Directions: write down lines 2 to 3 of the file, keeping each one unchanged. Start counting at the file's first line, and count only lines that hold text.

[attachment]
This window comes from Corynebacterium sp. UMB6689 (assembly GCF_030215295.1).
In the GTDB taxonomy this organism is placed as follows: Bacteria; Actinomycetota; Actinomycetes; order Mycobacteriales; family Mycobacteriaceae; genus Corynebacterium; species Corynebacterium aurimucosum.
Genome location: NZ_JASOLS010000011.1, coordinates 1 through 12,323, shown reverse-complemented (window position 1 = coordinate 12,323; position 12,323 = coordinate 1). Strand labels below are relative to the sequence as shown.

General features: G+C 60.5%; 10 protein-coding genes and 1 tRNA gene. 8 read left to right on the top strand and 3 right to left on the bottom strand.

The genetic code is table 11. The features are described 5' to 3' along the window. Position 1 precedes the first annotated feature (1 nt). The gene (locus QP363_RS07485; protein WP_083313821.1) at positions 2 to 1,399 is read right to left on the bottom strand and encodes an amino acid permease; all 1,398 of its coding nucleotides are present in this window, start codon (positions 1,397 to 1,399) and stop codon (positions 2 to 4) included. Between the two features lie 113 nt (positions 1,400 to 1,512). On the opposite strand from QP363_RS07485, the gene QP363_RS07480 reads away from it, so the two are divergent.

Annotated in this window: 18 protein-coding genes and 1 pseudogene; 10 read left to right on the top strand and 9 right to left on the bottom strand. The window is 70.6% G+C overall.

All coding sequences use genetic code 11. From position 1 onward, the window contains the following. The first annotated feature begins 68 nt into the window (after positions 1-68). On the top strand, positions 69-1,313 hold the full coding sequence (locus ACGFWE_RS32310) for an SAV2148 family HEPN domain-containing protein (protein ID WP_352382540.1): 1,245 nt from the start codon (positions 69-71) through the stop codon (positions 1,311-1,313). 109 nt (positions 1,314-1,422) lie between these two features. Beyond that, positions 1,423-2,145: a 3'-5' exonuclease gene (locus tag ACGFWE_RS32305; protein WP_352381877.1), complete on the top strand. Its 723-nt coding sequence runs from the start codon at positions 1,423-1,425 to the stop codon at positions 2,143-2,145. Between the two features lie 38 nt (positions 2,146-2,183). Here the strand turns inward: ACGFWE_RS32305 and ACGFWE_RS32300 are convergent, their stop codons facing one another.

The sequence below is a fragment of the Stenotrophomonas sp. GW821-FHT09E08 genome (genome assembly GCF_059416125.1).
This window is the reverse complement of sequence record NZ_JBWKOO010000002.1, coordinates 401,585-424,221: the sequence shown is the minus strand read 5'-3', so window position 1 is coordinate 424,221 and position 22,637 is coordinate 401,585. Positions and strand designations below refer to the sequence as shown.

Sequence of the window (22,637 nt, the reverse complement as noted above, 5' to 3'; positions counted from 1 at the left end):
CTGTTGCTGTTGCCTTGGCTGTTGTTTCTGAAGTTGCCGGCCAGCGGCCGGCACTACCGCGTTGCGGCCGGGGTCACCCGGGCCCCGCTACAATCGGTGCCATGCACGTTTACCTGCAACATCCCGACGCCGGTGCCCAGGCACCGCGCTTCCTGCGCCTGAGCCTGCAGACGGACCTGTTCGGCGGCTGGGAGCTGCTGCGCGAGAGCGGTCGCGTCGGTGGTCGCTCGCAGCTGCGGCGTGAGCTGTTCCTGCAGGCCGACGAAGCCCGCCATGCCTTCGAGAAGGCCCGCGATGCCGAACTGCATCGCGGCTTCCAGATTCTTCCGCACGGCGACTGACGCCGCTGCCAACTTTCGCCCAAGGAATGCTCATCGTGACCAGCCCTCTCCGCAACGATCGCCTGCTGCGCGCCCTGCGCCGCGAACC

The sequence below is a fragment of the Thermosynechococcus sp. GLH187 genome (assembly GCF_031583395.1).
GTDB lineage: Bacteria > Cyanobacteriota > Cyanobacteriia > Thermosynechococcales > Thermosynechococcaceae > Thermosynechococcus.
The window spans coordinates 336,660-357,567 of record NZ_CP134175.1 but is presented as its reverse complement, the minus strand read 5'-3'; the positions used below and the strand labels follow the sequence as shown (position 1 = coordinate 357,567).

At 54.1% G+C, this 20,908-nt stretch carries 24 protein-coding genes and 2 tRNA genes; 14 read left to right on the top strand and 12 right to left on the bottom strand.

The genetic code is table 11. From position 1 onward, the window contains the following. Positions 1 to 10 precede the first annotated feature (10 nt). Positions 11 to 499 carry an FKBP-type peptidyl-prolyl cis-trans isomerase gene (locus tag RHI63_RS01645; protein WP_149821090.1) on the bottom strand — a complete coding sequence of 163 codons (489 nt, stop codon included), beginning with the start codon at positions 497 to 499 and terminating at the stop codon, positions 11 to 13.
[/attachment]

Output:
In the GTDB taxonomy this organism is placed as follows: Bacteria; Actinomycetota; Actinomycetes; order Mycobacteriales; family Mycobacteriaceae; genus Corynebacterium; species Corynebacterium aurimucosum.
Genome location: NZ_JASOLS010000011.1, coordinates 1 through 12,323, shown reverse-complemented (window position 1 = coordinate 12,323; position 12,323 = coordinate 1). Strand labels below are relative to the sequence as shown.